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Fresco by Giovanni Battista Tiepolo of Rachel sitting on the idols.

The Tomb of the Biblical Matriarch Rachel, Entwining Faiths and Generations


The tomb of the Biblical matriarch Rachel became the basis for many Christian, Jewish, and Muslim stories. The remarkable chamber located in Bethlehem is not only a part of cultural and historical heritage for three religion and a famous city, but also provides a fascinating story that intertwines generations.

Rachel’s tomb was first mentioned during the 4th century AD when the young religion of Christianity was desperately searching for locations to base their cults. It was a period when Christians miraculously ‘discovered' many places related to Biblical figures. The identification of several of these sites is controversial, but that doesn't bother the thousands of people who travel to the Holy Land every year to reconnect with the early individuals of their faith.

Who Was Rachel?

Rachel was one of the most iconic women of Biblical times. She was the mother of Joseph and Benjamin, famous progenitors of the twelve tribes of Israel. Rachel was the patriarch Jacob’s wife. She died during delivery of her youngest son. She is known as the mother of Judaism, but is also an important figure in Christianity and Islam.

Rachel is weeping for her children, 14th century fresco from Marko's Monastery.

Rachel is weeping for her children, 14th century fresco from Marko's Monastery. (Public Domain)

The first records discussing Rachel’s life come from the Hebrew Bible. In the book of Genesis 35:19-20 it was written that when Rachel died she was buried on the way to Ephrath, already known as Bethlehem. A fragment of text from the Bible also claims that Jacob set a pillar upon her grave. This first record of her tomb sheds light on the modern location.

However, research made at the beginning of the 20th century suggests that a translation of the ancient text wasn't correct, and Rachel’s tomb was never located in Bethlehem, but in Benjamite – which belonged to the Tribe of Benjamin in those times. It is an area in Jerusalem nowadays.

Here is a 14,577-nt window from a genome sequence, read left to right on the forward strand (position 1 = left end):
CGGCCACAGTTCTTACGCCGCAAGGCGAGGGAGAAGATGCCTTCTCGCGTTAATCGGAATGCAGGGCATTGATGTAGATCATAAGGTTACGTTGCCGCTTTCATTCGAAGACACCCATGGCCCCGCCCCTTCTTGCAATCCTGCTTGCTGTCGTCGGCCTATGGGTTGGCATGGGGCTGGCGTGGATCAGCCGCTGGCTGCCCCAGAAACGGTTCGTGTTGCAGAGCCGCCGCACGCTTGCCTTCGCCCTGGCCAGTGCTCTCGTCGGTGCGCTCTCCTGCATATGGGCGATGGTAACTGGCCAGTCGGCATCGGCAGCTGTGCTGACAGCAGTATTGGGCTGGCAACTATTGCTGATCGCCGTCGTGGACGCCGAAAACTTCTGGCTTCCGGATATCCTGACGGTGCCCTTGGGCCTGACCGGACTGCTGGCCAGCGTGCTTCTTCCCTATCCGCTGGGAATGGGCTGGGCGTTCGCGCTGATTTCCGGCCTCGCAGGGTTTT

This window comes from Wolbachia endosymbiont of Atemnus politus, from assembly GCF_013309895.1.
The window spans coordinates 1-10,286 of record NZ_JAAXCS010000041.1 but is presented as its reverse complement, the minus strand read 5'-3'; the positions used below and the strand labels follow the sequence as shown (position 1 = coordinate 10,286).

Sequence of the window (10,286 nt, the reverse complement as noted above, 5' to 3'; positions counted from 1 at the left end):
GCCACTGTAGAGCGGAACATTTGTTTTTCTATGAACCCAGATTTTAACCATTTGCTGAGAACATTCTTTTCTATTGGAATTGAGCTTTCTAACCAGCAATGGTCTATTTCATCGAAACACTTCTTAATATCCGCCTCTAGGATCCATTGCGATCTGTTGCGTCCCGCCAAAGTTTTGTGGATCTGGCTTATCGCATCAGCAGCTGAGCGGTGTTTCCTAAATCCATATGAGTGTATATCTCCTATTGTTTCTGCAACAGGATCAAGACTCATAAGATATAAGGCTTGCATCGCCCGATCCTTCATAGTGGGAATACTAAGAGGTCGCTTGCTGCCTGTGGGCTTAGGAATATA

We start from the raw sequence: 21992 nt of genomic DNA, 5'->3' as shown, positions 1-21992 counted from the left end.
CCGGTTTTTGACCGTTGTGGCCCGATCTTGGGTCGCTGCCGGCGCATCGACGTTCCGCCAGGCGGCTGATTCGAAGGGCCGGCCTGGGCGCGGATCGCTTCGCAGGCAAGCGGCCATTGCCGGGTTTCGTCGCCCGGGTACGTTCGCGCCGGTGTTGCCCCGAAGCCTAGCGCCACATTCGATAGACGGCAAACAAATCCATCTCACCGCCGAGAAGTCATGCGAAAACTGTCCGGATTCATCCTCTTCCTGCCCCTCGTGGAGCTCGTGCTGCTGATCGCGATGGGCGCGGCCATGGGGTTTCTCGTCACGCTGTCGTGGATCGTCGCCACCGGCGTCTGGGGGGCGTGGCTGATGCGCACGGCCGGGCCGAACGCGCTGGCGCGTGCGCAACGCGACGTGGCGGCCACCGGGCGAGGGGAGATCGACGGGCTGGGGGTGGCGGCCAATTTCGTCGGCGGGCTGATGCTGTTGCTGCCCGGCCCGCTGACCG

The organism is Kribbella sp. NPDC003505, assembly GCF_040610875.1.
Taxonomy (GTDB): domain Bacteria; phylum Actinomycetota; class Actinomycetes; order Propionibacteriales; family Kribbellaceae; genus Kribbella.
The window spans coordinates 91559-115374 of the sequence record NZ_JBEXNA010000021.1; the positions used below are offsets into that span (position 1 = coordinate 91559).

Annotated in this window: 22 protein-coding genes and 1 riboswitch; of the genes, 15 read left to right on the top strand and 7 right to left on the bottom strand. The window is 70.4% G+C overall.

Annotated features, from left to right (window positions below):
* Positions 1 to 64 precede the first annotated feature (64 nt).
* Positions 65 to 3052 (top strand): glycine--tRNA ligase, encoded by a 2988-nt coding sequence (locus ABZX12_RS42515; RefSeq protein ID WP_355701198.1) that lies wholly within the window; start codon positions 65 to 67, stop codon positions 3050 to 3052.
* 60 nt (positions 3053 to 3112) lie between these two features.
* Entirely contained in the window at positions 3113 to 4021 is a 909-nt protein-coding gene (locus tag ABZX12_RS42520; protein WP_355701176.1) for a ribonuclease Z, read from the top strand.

Rachel has been linked to three religions, and her faith and legends became the basis for one of the most important stories about ancient religious women. For centuries, she was an inspiration for other religious women, and with time her tomb became one of the most visited places on the map for pilgrimages.

Rachel and Jacob by James Tissot.

Rachel and Jacob by James Tissot. (Public Domain)

Rachel's tomb is considered one of the three holiest sites of Judaism. It was mentioned by the early Christians as one of the major destinations for pilgrimages. Muslims claim a strong relationship to her burial site too. The site is also known as Bilal bin Rabah mosque. The current mosque was placed on the site of Rachel's Tomb during the domination of the Ottoman Empire. All three groups probably met at times of pilgrimage to her final resting place.

During the medieval period, pilgrims thought that her tomb is located 1.5 miles (2.4km) from Jerusalem, and close to Bethlehem. The location was known from the 4th century AD, but it wasn't very popular before the Crusades had started. When it became a reason of conflict between Christians and Muslims, the popularity of the site grew. When Benjamin of Tudela arrived in the Holy Land in the second half of the 12th century, he described her tomb as a pillar made of 11 stones. The same description had been mentioned by the Petachiah of Regensburg. The stones represented the 11 tribes of Israel.

Popular imagery of the tomb depicting it as it appeared during the late 19th century.

Popular imagery of the tomb depicting it as it appeared during the late 19th century. (Public Domain)

Now, Rachel’s tomb is one of the most popular sites for tourists and citizens of Jerusalem. There has been a recent addition to the famous Torah Ark located inside the tomb as well. It is now covered with a piece of a wedding gown that belonged to Nava Applebaum, who lost her life during a terrorist attack in 2003. She died the evening after her wedding.

The site of the Rachel's Tomb is one of the most controversial places in this part of the world. In 2015, UNESCO decided that it is ''an integral part of Palestine'', which caused a diplomatic scandal.

Rachel's Tomb, near Bethlehem, 1978.

Rachel's Tomb, near Bethlehem, 1978. (CC BY-SA 3.0)

Continuing Tradition

In the Jewish tradition, children are taught that Rachel weeps for all her children. Even now, women from many parts of the world come to this place to ask Rachel to help them become mothers. Rachel remains a symbol of motherhood in three different cultures, a link between countries that are enemies, and a symbol of pure love and motherhood.

Top image: Fresco by Giovanni Battista Tiepolo of Rachel sitting on the idols. Source: Public Domain

By Natalia Klimczak


Rachel's Tomb, available at:

Sharing and Exclusion: the Case of Rachel's Tomb by Glenn Bowman, available at:

Rachel's Tomb, available at:

The Two Palestinian Sites Of Al-Haram Al-Ibrahimi/Tomb Of The Patriarchs In Al-Khalil/Hebron And The Bilal Bin Rabah Mosque/Rachel’s Tomb In Bethlehem, available at:



Natalia Klimczak is an historian, journalist and writer and is currently a Ph.D. Candidate at the Faculty of Languages, University of Gdansk. Natalia does research in Narratology, Historiography, History of Galicia (Spain) and Ancient History of Egypt, Rome and Celts. She... Read More

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